2008 Democratic Presidential Primaries and Caucuses
We all have our fixations. For some folks, one particular political fixation is the disproportionate influence afforded Iowa and New Hampshire as the first two states that get to cast primary votes for President. One of my political fixations is the disproportionate influence afforded the states that cast primary and caucus votes just after Iowa and New Hampshire, which in 2004 were mostly states that were heavily Republican, much whiter than the national population, caucus states where only a very small number of people participated, or states that combined those characteristics. Therefore, I was glad to see in this article, titled Dean Predicts Changes for 2008 Primaries, that much of the discussion by this about the commission studying the issue:
A commission member, former ambassador Terry Shumaker, said the panel has not begun deliberating or taken any votes. Most of its discussions have focused on how more states are moving up their contests to be closer to those held by
Iowa and New Hampshire.
Hopefully we’ll get a more rational process that better contributes to choosing a nominee who appeals to the Democratic base and can be competitive across a wide swath of the nation.
Turn in Those Campaign Finance Reports, or Go To Jail
A Detroit lawmaker could lose his state House seat and another faces fines as the result of charges Tuesday that they flouted election laws and didn't disclose campaign finances on time.
Attorney General Mike Cox charged Reps. George Cushingberry Jr. and LaMar Lemmons III, both Democrats, with failing to file timely campaign finance reports this year and last.
Cushingberry, who did not return calls for comment Tuesday, also faces two counts of felony perjury. Cox charged that Cushingberry falsely claimed in sworn statements that he had filed all required campaign finance statements and paid all fines when he took office in January of this year…
Cushingberry, 52, becomes the first lawmaker charged under a 1999 law that requires legislators to sign election statements and affidavits stating that they have complied with campaign finance disclosure laws.
A conviction could lead to his ouster from the Legislature. Anyone convicted of a felony involving a breach of public trust during the previous 20 years is banned from serving. Whether that applies to a lawmaker who is convicted after taking office would be up to House members.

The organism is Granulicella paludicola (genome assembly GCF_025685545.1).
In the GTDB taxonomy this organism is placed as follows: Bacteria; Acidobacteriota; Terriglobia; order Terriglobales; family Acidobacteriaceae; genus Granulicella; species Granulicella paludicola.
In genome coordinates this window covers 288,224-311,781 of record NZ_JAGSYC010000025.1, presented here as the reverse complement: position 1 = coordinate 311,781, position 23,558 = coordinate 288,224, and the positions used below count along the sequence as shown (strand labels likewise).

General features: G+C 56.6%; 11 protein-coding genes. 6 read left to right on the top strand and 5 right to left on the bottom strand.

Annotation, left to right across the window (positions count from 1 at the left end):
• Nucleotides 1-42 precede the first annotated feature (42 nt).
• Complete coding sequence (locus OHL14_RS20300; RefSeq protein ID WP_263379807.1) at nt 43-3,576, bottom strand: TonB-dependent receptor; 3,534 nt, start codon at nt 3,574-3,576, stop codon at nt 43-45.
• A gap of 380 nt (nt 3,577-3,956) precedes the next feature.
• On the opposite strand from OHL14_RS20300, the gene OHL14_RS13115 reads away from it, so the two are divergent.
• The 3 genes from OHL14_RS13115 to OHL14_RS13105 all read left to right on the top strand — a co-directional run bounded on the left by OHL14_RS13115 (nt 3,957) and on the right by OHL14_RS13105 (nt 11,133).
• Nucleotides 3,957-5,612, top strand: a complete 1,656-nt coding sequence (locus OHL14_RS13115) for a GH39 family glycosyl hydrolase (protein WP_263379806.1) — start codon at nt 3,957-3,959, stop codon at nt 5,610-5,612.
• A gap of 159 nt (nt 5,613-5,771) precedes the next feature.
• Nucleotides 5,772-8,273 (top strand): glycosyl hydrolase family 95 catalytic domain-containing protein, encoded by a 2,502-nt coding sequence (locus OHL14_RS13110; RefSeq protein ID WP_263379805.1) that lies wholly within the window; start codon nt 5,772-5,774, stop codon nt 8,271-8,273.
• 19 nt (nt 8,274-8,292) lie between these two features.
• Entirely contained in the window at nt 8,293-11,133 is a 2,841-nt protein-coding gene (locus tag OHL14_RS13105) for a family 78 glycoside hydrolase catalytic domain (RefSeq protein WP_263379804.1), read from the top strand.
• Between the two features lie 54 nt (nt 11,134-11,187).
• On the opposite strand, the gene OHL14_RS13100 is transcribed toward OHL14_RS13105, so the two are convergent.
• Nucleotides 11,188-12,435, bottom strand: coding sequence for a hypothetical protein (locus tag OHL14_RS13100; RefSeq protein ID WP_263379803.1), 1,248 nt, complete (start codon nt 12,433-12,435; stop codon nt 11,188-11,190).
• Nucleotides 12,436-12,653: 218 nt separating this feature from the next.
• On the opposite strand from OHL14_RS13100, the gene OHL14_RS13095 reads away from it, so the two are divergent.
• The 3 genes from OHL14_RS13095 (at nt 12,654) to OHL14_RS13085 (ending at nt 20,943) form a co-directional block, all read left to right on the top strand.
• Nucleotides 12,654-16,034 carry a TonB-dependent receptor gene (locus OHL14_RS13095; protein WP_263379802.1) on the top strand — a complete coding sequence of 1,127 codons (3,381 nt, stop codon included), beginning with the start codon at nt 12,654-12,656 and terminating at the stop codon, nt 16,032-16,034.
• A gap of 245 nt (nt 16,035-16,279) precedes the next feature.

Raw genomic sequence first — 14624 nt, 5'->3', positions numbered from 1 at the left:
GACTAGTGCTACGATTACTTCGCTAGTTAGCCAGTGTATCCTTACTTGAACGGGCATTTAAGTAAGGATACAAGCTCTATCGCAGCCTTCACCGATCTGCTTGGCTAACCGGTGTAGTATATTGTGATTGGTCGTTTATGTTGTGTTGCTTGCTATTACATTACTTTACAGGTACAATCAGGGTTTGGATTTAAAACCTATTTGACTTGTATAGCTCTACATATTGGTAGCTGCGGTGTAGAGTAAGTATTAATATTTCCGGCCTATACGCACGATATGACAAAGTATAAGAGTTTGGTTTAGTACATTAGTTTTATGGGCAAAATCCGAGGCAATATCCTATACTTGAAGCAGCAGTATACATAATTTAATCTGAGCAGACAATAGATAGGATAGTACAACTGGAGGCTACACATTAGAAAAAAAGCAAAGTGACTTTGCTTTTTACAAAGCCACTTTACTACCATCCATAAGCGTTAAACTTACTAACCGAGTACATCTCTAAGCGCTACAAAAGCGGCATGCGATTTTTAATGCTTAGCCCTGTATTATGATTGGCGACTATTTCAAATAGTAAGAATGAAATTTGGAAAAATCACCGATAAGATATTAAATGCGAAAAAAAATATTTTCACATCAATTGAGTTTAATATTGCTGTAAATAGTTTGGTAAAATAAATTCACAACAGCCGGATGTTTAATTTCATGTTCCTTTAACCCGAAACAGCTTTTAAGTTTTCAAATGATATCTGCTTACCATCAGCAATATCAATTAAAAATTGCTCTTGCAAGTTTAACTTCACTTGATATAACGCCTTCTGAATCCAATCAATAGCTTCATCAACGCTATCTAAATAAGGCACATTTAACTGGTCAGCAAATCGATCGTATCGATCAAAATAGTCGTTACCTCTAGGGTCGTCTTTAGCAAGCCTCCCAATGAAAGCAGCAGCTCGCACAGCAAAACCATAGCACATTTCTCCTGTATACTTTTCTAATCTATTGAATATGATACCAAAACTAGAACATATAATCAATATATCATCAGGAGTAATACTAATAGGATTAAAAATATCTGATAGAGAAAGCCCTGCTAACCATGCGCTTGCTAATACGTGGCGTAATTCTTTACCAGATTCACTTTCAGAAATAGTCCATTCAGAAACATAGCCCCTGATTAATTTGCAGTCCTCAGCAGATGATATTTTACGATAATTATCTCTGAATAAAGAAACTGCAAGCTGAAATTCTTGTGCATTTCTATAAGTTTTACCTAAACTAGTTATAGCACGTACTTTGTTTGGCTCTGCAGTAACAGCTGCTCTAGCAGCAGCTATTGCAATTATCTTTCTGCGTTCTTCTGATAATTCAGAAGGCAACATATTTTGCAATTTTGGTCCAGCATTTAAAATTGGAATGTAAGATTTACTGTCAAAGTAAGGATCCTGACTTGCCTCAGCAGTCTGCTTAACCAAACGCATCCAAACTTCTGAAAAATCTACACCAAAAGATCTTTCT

Each perjury charge carries a maximum penalty of 5 years in prison and a $5,000 fine upon conviction…
Lemmons, 48, was not charged with felony perjury because it could not be proven he intentionally made a false claim by signing the sworn election statements, said Allison Pierce, a spokeswoman for Cox. Lemmons is charged with misdemeanor counts of not filing two or more campaign finance statements.
Pierce did not say how prosecutors could prove Cushingberry knowingly made a false claim by signing the election statement.
Cox alleges that Cushingberry received 21 notices from the Secretary of State's Office regarding missed deadlines from February 2004 to February 2005 and that Lemmons ignored 19 similar notices during the same period.
Lemmons said he was surprised by the charges, maintaining he has done all he could to comply with election laws. He acknowledged he filed his finance reports late.
He said health problems and his grandmother's death last year left his campaign finances in disarray. "I have paid $5,000 in fines," he said. "I thought if you paid the fines you would not be prosecuted."
Lemmons paid $5,000 in late fees and Cushingberry paid $4,500 in late fees in July to the Secretary of State's Office. Both men also have filed the required campaign finance statements, though long overdue.